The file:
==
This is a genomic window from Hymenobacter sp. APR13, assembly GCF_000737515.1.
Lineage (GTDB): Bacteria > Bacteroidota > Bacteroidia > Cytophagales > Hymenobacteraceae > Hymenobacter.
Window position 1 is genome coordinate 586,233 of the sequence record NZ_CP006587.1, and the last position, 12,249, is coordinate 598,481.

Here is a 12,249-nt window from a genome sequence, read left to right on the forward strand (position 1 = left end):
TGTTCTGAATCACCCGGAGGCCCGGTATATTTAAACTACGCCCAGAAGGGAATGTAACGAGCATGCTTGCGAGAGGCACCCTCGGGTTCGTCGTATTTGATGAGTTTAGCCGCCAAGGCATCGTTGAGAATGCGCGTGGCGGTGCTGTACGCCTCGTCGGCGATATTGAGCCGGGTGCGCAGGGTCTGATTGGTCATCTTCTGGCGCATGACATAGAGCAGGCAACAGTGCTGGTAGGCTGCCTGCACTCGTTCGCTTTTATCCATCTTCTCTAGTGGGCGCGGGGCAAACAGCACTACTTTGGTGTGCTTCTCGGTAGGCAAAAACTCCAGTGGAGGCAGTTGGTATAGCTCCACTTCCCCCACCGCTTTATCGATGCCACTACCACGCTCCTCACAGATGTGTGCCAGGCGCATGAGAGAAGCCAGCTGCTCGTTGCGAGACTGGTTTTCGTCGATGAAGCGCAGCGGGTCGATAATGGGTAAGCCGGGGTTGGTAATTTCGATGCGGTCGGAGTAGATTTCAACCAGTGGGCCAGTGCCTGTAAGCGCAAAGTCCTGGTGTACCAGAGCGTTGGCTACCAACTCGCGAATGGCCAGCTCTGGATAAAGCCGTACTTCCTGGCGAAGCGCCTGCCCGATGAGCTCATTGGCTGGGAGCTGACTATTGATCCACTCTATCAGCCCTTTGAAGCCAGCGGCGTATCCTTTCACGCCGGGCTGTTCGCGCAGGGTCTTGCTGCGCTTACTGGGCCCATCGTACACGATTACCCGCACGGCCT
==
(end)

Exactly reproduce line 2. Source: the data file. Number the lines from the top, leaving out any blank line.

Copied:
Lineage (GTDB): Bacteria > Bacteroidota > Bacteroidia > Cytophagales > Hymenobacteraceae > Hymenobacter.